Ever since my most recent steady house gig became not quite so steady, I’ve been banished to a 14-foot straight truck to do gigs that usually come at the last minute.
In fact, last minute gigs have become the rule instead of the exception. I used to consider getting booked for a Saturday gig on the prior Tuesday as a tight timeframe. Lately, Saturday night bookings are arriving on Saturday afternoon.
The gig I’m writing about here, however, was booked well in advance by these standards – the call came on Monday for a gig to take place the following Saturday afternoon. But not to let me get too comfortable, most of the details were kept sketchy.
I was told it would be sound for a high school jazz band. When I arrived at the gig, it turned out to be a district jazz festival.
I don’t know how it is in other areas of the country, but if you’re a high school musician in Pennsylvania, districts in band, chorus and orchestra are a big thing. What they do is pick the best musicians in the region and bring them together for a couple days to put together a performance.
This particular district event was a big band jazz orchestra, 18 players strong. The front line included six saxophones – three tenors, two altos, and a baritone. Behind them were four trombones, followed by a back row of four trumpets. The rhythm section included piano, (both acoustic and electric) guitar, bass, and drums.
Normally for jazz gigs (and also mostly because I care), I automatically break out a selection of microphones to augment the basic rock ‘n’ roll mic package (Shure SM57s, Sennheiser e835s, etc.) already on the truck.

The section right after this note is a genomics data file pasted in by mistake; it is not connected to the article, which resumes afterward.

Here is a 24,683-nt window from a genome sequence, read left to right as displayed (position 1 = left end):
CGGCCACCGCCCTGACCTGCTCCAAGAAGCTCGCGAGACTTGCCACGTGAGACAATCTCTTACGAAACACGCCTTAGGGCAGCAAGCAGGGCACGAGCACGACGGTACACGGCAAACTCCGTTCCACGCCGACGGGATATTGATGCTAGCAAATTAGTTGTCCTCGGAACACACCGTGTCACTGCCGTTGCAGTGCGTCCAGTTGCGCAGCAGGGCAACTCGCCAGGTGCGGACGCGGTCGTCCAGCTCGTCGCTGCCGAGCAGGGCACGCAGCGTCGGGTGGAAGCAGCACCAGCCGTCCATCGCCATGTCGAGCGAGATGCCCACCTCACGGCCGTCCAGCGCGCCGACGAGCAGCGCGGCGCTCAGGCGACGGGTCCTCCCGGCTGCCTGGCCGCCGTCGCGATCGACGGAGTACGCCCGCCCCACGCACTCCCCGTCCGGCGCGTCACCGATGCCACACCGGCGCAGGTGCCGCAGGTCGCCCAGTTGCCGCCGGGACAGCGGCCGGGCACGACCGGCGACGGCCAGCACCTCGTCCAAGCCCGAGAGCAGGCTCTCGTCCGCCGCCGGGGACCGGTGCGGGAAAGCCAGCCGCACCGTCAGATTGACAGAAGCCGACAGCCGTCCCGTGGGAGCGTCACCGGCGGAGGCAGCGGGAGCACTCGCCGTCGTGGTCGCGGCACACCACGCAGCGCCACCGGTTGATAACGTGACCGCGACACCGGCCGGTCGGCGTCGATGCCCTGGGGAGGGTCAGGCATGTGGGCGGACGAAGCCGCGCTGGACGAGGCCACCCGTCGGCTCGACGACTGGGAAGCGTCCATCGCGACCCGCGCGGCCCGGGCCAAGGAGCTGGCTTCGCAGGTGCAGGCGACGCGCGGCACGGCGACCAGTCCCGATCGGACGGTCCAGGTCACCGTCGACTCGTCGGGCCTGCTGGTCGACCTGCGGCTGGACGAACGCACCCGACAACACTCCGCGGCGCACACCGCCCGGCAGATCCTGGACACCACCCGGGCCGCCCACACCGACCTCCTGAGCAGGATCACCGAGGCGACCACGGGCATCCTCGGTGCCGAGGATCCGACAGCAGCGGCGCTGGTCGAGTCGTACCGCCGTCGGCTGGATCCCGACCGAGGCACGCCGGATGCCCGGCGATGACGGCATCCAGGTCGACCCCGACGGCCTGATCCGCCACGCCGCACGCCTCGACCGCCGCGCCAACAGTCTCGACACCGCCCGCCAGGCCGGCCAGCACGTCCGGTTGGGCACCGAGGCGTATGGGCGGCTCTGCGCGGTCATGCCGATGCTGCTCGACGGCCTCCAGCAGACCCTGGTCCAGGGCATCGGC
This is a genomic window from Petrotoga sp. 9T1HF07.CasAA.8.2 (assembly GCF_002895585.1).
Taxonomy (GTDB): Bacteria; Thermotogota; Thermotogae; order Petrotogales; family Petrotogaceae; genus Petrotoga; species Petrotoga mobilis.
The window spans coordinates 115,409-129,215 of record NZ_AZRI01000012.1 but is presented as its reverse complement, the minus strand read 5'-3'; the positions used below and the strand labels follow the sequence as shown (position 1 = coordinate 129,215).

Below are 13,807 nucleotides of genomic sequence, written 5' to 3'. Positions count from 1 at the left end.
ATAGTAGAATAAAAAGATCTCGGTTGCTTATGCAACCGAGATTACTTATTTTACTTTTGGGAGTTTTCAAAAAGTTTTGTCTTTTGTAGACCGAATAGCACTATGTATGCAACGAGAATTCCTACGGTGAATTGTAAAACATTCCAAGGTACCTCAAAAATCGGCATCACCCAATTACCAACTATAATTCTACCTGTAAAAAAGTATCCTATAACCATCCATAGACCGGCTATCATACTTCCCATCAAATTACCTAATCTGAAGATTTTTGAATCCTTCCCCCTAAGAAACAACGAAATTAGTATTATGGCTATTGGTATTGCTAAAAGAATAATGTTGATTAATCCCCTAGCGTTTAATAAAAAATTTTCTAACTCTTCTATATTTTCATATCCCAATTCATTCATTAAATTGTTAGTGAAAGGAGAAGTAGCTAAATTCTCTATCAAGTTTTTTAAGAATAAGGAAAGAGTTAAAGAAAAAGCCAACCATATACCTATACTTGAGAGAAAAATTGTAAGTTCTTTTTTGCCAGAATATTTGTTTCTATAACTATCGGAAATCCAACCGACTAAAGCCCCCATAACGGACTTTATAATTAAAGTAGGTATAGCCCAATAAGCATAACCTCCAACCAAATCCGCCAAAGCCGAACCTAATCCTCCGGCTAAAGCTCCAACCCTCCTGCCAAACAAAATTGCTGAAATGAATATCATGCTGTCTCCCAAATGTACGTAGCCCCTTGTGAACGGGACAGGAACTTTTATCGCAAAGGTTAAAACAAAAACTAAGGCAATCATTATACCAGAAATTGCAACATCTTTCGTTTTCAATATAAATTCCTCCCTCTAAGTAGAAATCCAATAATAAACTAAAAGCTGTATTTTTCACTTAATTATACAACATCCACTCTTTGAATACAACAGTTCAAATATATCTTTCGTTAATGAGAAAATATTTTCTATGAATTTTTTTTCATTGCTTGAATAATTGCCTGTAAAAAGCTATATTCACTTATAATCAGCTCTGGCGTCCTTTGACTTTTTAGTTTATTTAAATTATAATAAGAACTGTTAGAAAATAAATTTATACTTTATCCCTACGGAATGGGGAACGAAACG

For this gig, I ended up placing seven mics, but actually used only six after being instructed not to use the one above the drums.
A spaced pair of Samson C01 large-diaphragm cardioid condensers served as my primary mics, positioned about eight feet apart and six feet in front of the horn section. I used these two mics to get the “meat” of the entire group of horns. Also, this configuration puts the stage-right mic of the pair at almost exactly center stage.
There was a roving solo mic located in front of the saxes that could be moved around by the band director during the performance.
Two more condensers – Audio-Technica AT813a – resided among the trombonists for the trumpets to use as solo mics, and also, these allow me to sneak a little extra trumpet into the mix if I need it.
The sixth mic, on the grand piano, was a beyerdynamic MC 834 condenser. There was plenty of time before the final rehearsal to tweak this mic, and rehearsal proved short and sweet, with it all sounding great.
Coming up to show time, everyone seems happy, and I’m confident things will work out well. The kids play a great concert, but my own “performance” has a couple rough spots. Some solos start a bit soft, others a bit loud, yet nobody runs screaming from the room holding their ears.
I do the mix on a Midas Venice 32 console, with two Electro-Voice QRx212 loudspeakers per side driven by two QSC RMX5050 power amplifiers. This PA covered the room – a 600-seat high school auditorium – quite well.
Overall, I’m pleased with the way things turn out, and the band director from the host school raved about what a great job we did to the sound company owner.
For me, it’s another satisfied customer, and most importantly, repeat business.